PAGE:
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Monthly Archives: June 2011

Gaelic – To Save or Not to Save

The Highlanders are generally quite proud of their heritage, their traditions, and their uniqueness. I know, because I’m engaged to one. From their faithfulness to Scottish football, to their pride in adorning the kilt and embracing Céilidh dances and the traditional events of the Highland games, one could say that a typical Highlander is in no doubt about his/her identity, and keen to show that to the world. So you can imagine my surprise when I met not just one but five Highlanders who all expressed annoyance at talks about saving Gaelic by encouraging children to study it at school and the introduction of Gaelic into bilingual road signs (see above picture). They unanimously argued that Gaelic is a dying language and that it is useless and impractical for their children to spend their time on – time which was presumably better spent on learning languages like Spanish or Mandarin. The bilingual road signs, they insisted, were the product of a profit-making scheme by the government to attract tourists to Scotland – tourists who might find Gaelic exotic and exciting.

While more than 6000 languages exist today, Swerdlow (1999) predicted that by the year 2100, the number of languages on our planet could fall to 3000. Schaefer and Ebokhare (1999) who investigated the loss of African languages in southern Nigeria concluded that English is giving rise to the abandonment of indigenous, minority languages. But this phenomenon of the global spread of English giving rise to the extinction of indigenous languages is not a new one. We in the UK need to look no further than Scotland and Ireland to see how English has not only taken over the local languages, but perhaps also their culture. If one believes in the Sapir-Whorf hypothesis that we see the world through the tinted lenses of the language we speak, then despite attempts to keep out the English, whether it be by historical wars waged by William Wallace or wearing ABE (Anyone but England) T-shirts at the World Cup, the Highlanders are already allowing the imperialism of their culture and their view of the world by taking on the English language.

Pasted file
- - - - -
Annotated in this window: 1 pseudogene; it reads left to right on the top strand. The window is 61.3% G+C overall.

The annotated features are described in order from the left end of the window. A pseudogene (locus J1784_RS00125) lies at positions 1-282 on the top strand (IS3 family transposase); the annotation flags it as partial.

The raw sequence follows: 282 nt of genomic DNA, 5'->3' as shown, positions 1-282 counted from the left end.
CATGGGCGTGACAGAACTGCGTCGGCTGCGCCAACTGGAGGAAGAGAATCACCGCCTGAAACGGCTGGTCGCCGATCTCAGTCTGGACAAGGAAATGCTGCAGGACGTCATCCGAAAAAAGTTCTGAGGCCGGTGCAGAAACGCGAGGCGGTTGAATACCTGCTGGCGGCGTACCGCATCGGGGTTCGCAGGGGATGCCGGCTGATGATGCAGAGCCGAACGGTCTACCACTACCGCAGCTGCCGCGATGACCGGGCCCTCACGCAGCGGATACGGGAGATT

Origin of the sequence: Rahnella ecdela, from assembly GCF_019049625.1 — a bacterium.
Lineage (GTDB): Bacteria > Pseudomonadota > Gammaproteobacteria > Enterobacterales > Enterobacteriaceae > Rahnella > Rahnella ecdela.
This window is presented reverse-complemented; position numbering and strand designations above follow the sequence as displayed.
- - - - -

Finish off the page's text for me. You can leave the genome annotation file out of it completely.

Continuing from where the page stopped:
In response to my passionate plea, these North-Eastern Highlanders claimed that Gaelic was not only unrepresentative of their identity, but that it was spoken mainly by people from the Western Isles such as those in the Inner and Outer Hebrides, and that those in the East originally spoke Norwegian dialects. They then jokingly stated that if the government had wanted to preserve their historical roots, the road signs should have been in Norwegian. I found all this quite interesting, but a little hard to believe, so I decided to go ahead and do my own research on the origins of Gaelic.

While my friends are right about the fact that Gaelic is now seen as a regional language spoken largely on islands like Skye, Harris and Lewis, historically, it was actually the language spoken by the majority of Scotland. It is not clear how old Gaelic is but there is written evidence of the language dating back to as far as the 5th Century. Gaelic flourished for many centuries and even replaced Pictish as the main language of Scotland north of the River Forth in Edinburgh. It only began to suffer a decline in status as a national language in parts of mainland Scotland in the 13th Century, gradually being displaced by English. Ngugi (1986) describes how colonial powers devalue the culture of the local people and try to replace their language with that of the colonizer, and, in this way, control the way the people perceive themselves and the world, thus dominating and colonizing their minds. Yet, the Highlanders stubbornly resisted and the language survived.

The highland-lowland line emerged and Highland Gaelic, or what we know as Scottish Gaelic today, eventually became one that distinguished the Highlanders from the Lowlanders, who had their own brand of Lowland Gaelic, a dialect that is now completely defunct. Having been the language of the bardic culture of the Highland clans for many years, Scottish Gaelic preserves knowledge of pre-feudal ‘tribal’ laws and customs and was representative of the Highlanders and their traditions. These traditions, alongside the language, were unfortunately persecuted during the Battle of Culloden in 1746 where the Jacobites, made up of an army of mostly Highlanders, failed at their attempts to overthrow the reigning House of Hanover.